Russian President Vladimir Putin is holding talks with Turkish President Recep Tayyip Erdogan in the Russin city of Sochi today as the clock runs down on Turkey’s 120-hour cease-fire for Kurdish fighters to leave a strip of territory in northeastern Syria.

Bloomberg notes that with Russia backing Syrian President Bashar al-Assad’s forces in seeking to regain control of the area, Putin may press Erdogan to communicate directly with Damascus to try to resolve the crisis.

“Of course, we need a dialogue” between Turkey and Syria, and Moscow is “ready to play a supporting role, to encourage such contacts,” Russian Foreign Minister Sergei Lavrov told reporters Monday.  While the talks should be based on a 1998 security pact reached between Ankara and Damascus, Russia “will accept and support” any changes they decide to make, he said.

The cease-fire that Erdogan agreed on with U.S. Vice President Mike Pence last week after the withdrawal of American troops from Kurdish-held northern Syria expires at 10 p.m. local time. Erdogan has vowed to resume his offensive  in Syria if the Kurdish-led Syrian Democratic Forces haven’t left a 120-kilometer area between the border towns of Tal Abyad and Ras al-Ayn by then.

That ultimatum marked a shift in the Turkish position after Erdogan and other top officials said last week that they expected the U.S. to convince the Kurdish YPG militia to withdraw from a 444-kilometer strip along the Syrian border with Turkey.

“For Russia, the main thing is not to allow a clash between Turkish and Syrian troops,” said Elena Suponina, a Moscow-based Middle East expert.  “Putin may offer mediation between Turkey and the Kurds, as well as between Turkey and the Syrian government.”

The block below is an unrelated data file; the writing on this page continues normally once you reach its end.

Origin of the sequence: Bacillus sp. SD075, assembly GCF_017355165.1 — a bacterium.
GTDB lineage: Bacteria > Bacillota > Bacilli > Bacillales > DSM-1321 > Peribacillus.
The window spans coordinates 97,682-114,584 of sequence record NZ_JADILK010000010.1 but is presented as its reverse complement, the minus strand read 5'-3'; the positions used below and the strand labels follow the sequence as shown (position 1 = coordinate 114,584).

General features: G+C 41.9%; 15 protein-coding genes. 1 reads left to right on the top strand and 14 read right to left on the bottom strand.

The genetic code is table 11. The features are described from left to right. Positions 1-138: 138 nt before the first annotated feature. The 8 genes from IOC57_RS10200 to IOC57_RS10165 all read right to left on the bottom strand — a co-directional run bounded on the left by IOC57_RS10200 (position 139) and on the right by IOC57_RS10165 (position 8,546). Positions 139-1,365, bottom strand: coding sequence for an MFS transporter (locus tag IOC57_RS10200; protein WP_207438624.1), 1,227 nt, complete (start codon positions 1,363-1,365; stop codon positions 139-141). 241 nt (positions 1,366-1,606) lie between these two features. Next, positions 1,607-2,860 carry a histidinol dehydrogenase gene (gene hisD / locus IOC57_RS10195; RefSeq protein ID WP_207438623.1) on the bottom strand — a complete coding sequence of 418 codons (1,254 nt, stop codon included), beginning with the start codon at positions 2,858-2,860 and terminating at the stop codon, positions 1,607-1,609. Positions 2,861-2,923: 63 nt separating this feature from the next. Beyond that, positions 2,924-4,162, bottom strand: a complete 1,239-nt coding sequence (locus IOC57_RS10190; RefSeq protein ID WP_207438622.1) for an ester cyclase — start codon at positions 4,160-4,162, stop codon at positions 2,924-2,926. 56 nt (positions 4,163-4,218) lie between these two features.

Erdogan said last week that he wants to talk to Putin about Syrian government troops who have deployed to the border after striking a deal with the Kurds.

Putin and Erdogan have sparred repeatedly over the Kurdish-controlled region in Syria, with Turkey demanding the buffer zone to deter YPG forces it says are terrorists linked to separatists inside its own territory. The YPG says it poses no danger to Turkey and only wants to defend Syria’s Kurds. Russia wants Assad’s government to control the zone that the Kurds held for seven years during the Syrian war.

U.S. President Donald Trump’s order to withdraw the last 1,000 U.S. troops from northern Syria prompted Erdogan to launch his operation.  That forced the Kurds to strike a deal with Moscow and Damascus for the Syrian army to enter the area and protect the border with Turkey.

Putin will “play for time in the negotiations” with Erdogan as this “plays into the hands of Moscow and Damascus” by allowing the Syrian government to expand its control, said Ruslan Mamedov, a Middle East analyst at the Russian International Affairs Council, a Moscow-based research group founded by the Kremlin.  “It’s not a meeting at which one can press the other -- they will try to reach a gentleman’s agreement.”